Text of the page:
As we make specific decisions about engineering our sites, I’m frustrated how many decisions we have to make on the basis of hunches, rather than data. Our work raises a steady stream of questions with no readily available answers, only our suppositions drawn from our experiences. What does a user want most when she encounters a topic page? How do we organize a series of links in a way that least detriments attention? What signals on a blog post are most effective at promoting sharing?
My teammates and I are advocates and practitioners of usability testing, A/B testing, eyetracking, and the like, and we’re incorporating those tools into our planning. We’re using an Agile approach to incorporate our on-the-fly learning into our ongoing site development. NPR is the most delightfully research-friendly news organization I’ve ever had the pleasure of working for. And of course, we’ll be watching our analytics like hawks.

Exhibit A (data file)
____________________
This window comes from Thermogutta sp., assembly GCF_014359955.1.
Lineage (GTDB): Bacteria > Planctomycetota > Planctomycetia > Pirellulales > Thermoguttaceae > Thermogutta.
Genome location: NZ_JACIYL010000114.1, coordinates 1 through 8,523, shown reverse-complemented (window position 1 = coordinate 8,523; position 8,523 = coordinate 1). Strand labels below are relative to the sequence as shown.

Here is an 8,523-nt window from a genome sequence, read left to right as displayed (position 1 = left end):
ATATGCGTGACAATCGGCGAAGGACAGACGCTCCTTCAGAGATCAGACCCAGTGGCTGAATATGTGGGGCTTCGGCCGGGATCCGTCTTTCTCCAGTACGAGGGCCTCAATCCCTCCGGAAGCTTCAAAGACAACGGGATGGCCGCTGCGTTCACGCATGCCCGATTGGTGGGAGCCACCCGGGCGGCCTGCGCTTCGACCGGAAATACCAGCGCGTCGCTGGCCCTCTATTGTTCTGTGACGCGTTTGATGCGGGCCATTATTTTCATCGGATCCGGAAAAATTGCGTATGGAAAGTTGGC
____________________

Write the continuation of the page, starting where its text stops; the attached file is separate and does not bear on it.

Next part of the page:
But an Omniture report is no substitute for a peer-reviewed study, and our research powers pale in comparison to those of the collective journalism academy. So help me out. I’ve got five requests – some bigger-picture, others more focused. If you think you can help with any of these, please give me a shout.
1. Help us build research into our practice.